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Revisiting the Pilut-Ristolainen Pairing

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Lawrence Pilut and Rasmus Ristolainen will look to pick up where they left off as one of the Sabres’ most effective duos from last season

Toronto Maple Leafs v Buffalo Sabres Photo by Bill Wippert/NHLI via Getty Images

Last season, the defensive pairing of Rasmus Ristolainen and Lawrence Pilut was one of the most effective duos on the Buffalo Sabres’ blue line. Since his arrival in Western New York, the organization had previously struggled to find a partner for whose skill set was complimentary to what Ristolainen brought to the table. Because of their immediate chemistry under Phil Housley, fans have clamored for the two to be reunited in 2019-20. Tonight, Sabres fans will finally get their wish.

Earlier this week, Pilut received his second call-up of the year (he spent he entirety of his brief November call-up in the press box). Having posted 21 points in 29 games with the Rochester Amerks this season (goof for third-most on the team), the two-time AHL All-Star was overdue for another opportunity with the big club.

According to reports from practice yesterday, Ralph Krueger had the 24-year-old skating alongside Ristolainen. Let’s take a look back to last season and examine the overall impact they brought to the Sabres’ blue line.

Prior to Pilut’s arrival, Ristolainen’s primary partners in 2018-19 were Jake McCabe and Marco Scandella (482:54 and 291:45 TOI, respectively). In both cases, he posted better relative Corsi, and xG numbers away from them. The contrast was particularly stark in Scandella’s case. Ristolainen’s relative Corsi took more than a nine-percent leap away from him, while his relative xGF percentage jumped a whopping 17-percent (cheers to the current coaching staff for finally splitting them up).

It is worth noting that in both cases, Ristolainen was being deployed in a defensive zone-heavy role (42.35 OZS with McCabe, and 34.91 OZS with Scandella). One of his short-comings since the beginning of his career revolved around his struggles as a zone-exit entity. When paired primarily with two partners who struggled equally (if not more) in that area, you can see why their metrics were particularly ugly, especially given how they were being deployed.

That’s where Pilut comes in. During his 33-game stint with the Sabres last season, Ristolainen was his primary partner by a wide margin. His 223 minutes with the Finnish veteran were more than triple that of his second-most consistent partner, Zach Bogosian. The underlying impact of their chemistry on the back-end was almost immediate.

(Pilut is the unmarked logo in the bottom-right quadrant below)

Every other partner with whom Ristolainen had spent more than 100 minutes in 2018-19 (of which there were a total of five) had a negative impact on him across the board (and vice-versa). None of the other assets on the Sabres’ lackluster blue line had the skill set to allow him to optimize his abilities. It took very little time for Pilut to become one of the team’s top zone-exit players on defense, making him an ideal fit.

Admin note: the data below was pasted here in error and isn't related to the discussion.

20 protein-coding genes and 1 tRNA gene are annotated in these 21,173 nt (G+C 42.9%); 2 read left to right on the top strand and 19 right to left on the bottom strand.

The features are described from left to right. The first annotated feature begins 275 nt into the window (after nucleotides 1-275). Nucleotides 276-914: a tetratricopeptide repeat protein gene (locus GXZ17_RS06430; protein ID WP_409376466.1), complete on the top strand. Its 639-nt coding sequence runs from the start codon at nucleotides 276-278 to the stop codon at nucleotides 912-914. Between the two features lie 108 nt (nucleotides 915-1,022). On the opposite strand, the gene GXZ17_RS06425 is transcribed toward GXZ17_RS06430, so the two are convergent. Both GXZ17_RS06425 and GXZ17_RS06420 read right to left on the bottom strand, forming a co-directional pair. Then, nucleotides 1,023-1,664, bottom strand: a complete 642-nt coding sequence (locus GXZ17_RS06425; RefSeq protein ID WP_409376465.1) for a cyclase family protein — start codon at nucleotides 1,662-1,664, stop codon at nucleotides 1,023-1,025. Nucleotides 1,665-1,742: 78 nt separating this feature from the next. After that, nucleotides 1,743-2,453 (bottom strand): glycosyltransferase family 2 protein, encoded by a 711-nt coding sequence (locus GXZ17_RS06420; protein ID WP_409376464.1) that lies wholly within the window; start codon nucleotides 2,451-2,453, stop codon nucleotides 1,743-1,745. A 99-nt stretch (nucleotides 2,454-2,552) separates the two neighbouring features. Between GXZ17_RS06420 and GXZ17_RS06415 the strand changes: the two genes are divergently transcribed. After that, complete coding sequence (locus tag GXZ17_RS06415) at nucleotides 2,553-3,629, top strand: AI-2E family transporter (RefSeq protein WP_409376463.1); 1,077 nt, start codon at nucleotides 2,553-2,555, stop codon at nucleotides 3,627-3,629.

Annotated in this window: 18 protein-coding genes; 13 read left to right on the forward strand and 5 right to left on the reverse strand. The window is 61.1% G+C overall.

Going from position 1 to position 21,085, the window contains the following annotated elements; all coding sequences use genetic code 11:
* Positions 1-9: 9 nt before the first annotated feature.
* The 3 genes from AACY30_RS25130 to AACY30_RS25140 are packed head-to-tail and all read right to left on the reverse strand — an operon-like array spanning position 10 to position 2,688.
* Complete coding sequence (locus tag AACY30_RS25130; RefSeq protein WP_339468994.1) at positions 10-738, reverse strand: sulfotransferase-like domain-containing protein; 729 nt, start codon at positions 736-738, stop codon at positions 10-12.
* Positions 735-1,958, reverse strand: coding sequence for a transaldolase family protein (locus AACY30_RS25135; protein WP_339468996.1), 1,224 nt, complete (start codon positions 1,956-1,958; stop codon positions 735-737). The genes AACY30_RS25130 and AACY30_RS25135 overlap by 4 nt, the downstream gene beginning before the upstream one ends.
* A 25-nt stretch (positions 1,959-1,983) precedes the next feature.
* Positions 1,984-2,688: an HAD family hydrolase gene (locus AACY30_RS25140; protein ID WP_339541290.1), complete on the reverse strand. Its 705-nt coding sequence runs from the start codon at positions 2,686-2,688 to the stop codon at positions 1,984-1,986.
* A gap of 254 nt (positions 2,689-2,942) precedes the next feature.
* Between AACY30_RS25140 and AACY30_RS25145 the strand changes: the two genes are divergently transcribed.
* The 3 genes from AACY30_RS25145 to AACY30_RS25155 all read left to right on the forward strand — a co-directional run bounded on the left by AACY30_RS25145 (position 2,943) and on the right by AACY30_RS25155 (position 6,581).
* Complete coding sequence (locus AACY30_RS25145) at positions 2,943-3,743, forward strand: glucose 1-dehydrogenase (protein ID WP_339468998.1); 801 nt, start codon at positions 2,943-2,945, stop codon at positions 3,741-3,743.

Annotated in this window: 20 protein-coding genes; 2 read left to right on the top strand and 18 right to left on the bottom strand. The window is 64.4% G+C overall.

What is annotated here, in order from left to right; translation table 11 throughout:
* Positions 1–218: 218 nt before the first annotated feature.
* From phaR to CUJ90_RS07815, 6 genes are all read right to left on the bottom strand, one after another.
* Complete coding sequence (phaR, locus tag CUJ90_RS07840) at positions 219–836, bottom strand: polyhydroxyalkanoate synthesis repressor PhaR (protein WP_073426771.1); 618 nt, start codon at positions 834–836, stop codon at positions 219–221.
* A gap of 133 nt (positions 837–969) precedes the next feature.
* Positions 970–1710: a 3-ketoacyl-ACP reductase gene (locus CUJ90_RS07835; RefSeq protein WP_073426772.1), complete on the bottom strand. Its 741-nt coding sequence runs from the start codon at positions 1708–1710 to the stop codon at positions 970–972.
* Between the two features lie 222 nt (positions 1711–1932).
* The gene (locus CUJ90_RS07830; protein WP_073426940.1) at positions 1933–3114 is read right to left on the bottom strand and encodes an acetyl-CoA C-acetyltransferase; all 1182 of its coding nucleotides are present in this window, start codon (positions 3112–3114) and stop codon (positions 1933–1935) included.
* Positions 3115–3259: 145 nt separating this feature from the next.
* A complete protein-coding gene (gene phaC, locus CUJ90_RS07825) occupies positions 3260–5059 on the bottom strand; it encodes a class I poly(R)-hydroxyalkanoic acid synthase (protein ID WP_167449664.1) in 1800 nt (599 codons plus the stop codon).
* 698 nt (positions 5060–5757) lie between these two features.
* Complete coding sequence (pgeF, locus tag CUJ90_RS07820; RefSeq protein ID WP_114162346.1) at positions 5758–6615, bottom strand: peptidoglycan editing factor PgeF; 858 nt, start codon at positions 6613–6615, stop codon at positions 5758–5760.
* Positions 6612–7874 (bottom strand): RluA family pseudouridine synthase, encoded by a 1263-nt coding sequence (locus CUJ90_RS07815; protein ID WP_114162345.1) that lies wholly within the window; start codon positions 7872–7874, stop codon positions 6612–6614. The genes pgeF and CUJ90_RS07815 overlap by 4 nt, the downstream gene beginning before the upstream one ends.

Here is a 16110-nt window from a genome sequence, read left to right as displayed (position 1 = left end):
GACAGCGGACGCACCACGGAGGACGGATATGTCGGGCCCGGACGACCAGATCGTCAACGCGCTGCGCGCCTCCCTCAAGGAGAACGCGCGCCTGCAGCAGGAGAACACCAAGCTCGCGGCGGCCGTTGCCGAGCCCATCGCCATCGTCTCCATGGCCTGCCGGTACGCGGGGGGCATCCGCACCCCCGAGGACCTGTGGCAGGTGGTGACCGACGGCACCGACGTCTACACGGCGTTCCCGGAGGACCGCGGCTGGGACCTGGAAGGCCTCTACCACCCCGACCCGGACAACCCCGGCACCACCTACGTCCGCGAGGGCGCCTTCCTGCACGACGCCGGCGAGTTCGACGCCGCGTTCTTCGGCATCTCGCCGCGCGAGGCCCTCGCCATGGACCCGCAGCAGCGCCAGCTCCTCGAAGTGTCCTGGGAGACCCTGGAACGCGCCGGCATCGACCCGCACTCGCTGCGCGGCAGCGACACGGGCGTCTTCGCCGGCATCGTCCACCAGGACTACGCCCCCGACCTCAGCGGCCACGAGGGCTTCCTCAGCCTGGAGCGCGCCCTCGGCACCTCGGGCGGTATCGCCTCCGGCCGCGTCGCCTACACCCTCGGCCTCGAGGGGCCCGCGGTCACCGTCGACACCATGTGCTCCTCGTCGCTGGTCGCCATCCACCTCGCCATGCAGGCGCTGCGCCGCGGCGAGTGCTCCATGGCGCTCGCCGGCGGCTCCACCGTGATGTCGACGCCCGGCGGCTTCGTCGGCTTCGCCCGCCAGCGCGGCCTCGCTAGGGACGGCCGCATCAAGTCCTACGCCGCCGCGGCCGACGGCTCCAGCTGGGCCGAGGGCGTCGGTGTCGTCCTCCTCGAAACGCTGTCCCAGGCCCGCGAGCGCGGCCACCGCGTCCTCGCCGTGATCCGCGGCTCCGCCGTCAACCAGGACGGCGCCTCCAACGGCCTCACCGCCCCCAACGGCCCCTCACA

Though their deployment as a pair was a bit more even than Ristolainen was previously accustomed (48.05-percent OZS), it still leaned defensive. Their relative Corsi mark of 5.21 and relative xGF percentage of 8.39 was far and away the best Ristolainen had experienced with any other partner since he and Bogosian posted excellent marks together in 2015-16 (122:10 TOI with an OZS rate of 63.04).

Looking back to last season, only the pairing of Brandon Montour and Rasmus Dahlin could be argued as an equally effective defensive tandem (with sample size being a consideration).

Fast-forward to 2019-20 and things have improved for Ristolainen as the team’s overall talent level has increased across the blue line (not particularly surprising). His relative Corsi has improved overall, as have his expected-goals metrics. Krueger’s defensive system has played a big role as well (perhaps the biggest), considering how his metrics have improved alongside the same primary defensive partner as last season in McCabe. While his base statistics have taken a hit as a result of no longer playing a consistent role on the Sabres’ top power-play unit, his five-on-five production has been solid, all things considered.

Still, Pilut’s long-awaited arrival is extremely exciting. In a demonstrably flawed system under Housley, he was able to succeed and help elevate a player who had previously been dragged down by sub-optimal defensive partners. In a much-improved on-ice approach under Krueger, it will be interesting to see if their impact as a pairing can become even more effective.

It remains to be seen how long these two get to mesh. Krueger frequently shakes up his defensive pairings, especially following a loss. If Pilut and Ristolainen can pick up where they left off however, he’d be wise to keep them together and let them continue to build chemistry moving forward. This of course all balances on the presumption that the Sabres will keep Pilut in Buffalo even after McCabe returns from his upper-body injury (which they absolutely should).

Pairing xG, and Zone-Exit/Entry Charts courtesy of Charting Hockey